Your social media channels are a great place to start since the people most interested in your business are already there, including customers who may have a friend or relative looking for a position. LinkedIn is another good place to go if you have an established network of peers who can share leads or names. So is Indeed.com.
Finding the right candidate is going to take time, more time than it used to. Competition is fierce as business begins to return to normal and workers are still considering their options. There will be more jobs than candidates for a while, and you need to understand that it may take weeks, or even months, to find the right person. And that assumes the childcare and aftercare situation gets squared away for young families.
To be successful, you will need to develop a recruitment strategy that you can use for all the openings you have going forward. If you’re not in hiring mode yet, prime your network by letting your team and networks know that you’ll be looking. Think long and hard about the human resources you will need near and long term, and don’t wait until the last minute to start the recruitment and hiring process.
Businesses no longer have the luxury of accepting resumes for weeks and schedule interviews a month or two later. When you are recruiting, you will need to prioritize reviewing and interviewing candidates with an eye on making an offer immediately for the right person. If you hesitate, they may find another job before you can loop around again to make them an offer. A candidate who finally hears from you three months later isn’t going to be a good fit. They already don’t trust that you’ll value their contribution to your operations.
As you recover and rebuild, evaluate your human resources needs from the bottom up. As you build a business over time, it’s easy to add positions that fill specific assignments. Over time, these positions may not be essential or even a good fit anymore. However, there is a tendency to keep the incumbent in the position because they’ve been loyal, been there a long time, or because coworkers like them.
If you had to close or significantly curtail your workforce, you have the chance to reimagine it. You can do this by 1) reassessing your recruitment and staffing goals, 2) inventorying your existing talent pool to see who fits your needs, 3) identifying top-tier team members who should be reskilled for new roles, and 4) creating a hiring plan that focuses on generalists rather than specialists.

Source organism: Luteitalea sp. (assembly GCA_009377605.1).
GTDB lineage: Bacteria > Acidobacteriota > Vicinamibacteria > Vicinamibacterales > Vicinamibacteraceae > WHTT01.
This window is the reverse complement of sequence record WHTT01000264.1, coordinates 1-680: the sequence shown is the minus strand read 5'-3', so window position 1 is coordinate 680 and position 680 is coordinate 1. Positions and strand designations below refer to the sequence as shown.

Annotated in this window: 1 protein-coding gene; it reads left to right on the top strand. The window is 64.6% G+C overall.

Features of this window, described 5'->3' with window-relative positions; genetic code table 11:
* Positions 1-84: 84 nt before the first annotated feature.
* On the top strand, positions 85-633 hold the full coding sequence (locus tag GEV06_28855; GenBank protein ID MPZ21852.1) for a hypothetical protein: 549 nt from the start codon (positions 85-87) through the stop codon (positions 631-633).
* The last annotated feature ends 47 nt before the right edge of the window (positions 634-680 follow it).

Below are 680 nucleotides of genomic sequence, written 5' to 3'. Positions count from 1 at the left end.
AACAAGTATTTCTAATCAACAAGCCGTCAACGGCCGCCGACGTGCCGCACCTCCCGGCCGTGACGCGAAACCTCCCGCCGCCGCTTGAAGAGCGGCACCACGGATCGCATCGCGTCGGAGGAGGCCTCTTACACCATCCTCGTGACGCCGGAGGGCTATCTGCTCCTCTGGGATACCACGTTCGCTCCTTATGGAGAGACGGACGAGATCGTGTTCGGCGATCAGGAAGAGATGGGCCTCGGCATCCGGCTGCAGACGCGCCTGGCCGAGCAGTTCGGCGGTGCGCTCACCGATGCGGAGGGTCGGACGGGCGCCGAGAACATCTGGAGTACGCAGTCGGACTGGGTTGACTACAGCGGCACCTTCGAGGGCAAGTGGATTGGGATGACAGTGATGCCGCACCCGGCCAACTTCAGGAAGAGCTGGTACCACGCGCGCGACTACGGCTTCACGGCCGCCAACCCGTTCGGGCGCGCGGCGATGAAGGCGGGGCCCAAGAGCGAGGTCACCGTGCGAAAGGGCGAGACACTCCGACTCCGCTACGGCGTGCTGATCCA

Let’s use retail as an example. Pre-pandemic, there may have been lots of foot traffic, which required high volumes of floor staff. In the face of public health orders, customers found they liked shopping online and picking up orders curbside, so much so that your warehouse and fulfillment team were overwhelmed and understaffed at times. This is an opportunity to revisit your business model and readjust staffing to reflect changing customer needs and demands.
The same can be true for any business. There is a tendency to simply rehire old positions and never revise job descriptions. But do you really need these roles going forward? And if so, can they be rewritten to give you more flexibility in hiring and scheduling? Are there specific functions that can be handled by a contractor, gig worker or freelancer? Do full-time positions really need to be full-time, especially as you restart operations?
It’s also an excellent time to revisit your compensation structure. Is your compensation in line with the market? How do you stack up with your competitors? Note that we’re not talking about the guy down the street who also has a Mexican restaurant when referring to competitors. We’re talking about the general market. Everyone is looking for the best and brightest to join their operations, and candidates aren’t always looking for top dollar. Things like flexible schedules, remote work, alternate work schedules (4/10s) will be part of the recruitment and retention process.